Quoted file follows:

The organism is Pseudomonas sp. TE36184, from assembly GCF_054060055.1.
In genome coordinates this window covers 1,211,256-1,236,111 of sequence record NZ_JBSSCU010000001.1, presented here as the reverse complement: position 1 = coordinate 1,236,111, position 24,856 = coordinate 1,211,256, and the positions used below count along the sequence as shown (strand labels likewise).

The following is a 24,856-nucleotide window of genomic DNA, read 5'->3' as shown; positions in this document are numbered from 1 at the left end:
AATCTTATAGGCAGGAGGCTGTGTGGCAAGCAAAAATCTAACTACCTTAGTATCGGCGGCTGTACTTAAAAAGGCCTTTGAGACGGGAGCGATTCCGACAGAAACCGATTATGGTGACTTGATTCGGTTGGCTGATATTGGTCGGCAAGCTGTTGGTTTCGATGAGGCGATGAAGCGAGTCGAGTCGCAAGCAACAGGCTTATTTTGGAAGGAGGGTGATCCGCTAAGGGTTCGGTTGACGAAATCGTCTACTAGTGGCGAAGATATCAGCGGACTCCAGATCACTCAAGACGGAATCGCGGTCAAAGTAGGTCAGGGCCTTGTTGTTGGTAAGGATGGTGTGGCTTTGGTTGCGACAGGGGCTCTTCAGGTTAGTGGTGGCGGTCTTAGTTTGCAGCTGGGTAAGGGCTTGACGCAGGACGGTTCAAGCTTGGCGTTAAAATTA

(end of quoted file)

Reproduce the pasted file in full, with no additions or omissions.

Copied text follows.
The organism is Pseudomonas sp. TE36184, from assembly GCF_054060055.1.
In genome coordinates this window covers 1,211,256-1,236,111 of sequence record NZ_JBSSCU010000001.1, presented here as the reverse complement: position 1 = coordinate 1,236,111, position 24,856 = coordinate 1,211,256, and the positions used below count along the sequence as shown (strand labels likewise).

The following is a 24,856-nucleotide window of genomic DNA, read 5'->3' as shown; positions in this document are numbered from 1 at the left end:
AATCTTATAGGCAGGAGGCTGTGTGGCAAGCAAAAATCTAACTACCTTAGTATCGGCGGCTGTACTTAAAAAGGCCTTTGAGACGGGAGCGATTCCGACAGAAACCGATTATGGTGACTTGATTCGGTTGGCTGATATTGGTCGGCAAGCTGTTGGTTTCGATGAGGCGATGAAGCGAGTCGAGTCGCAAGCAACAGGCTTATTTTGGAAGGAGGGTGATCCGCTAAGGGTTCGGTTGACGAAATCGTCTACTAGTGGCGAAGATATCAGCGGACTCCAGATCACTCAAGACGGAATCGCGGTCAAAGTAGGTCAGGGCCTTGTTGTTGGTAAGGATGGTGTGGCTTTGGTTGCGACAGGGGCTCTTCAGGTTAGTGGTGGCGGTCTTAGTTTGCAGCTGGGTAAGGGCTTGACGCAGGACGGTTCAAGCTTGGCGTTAAAATTA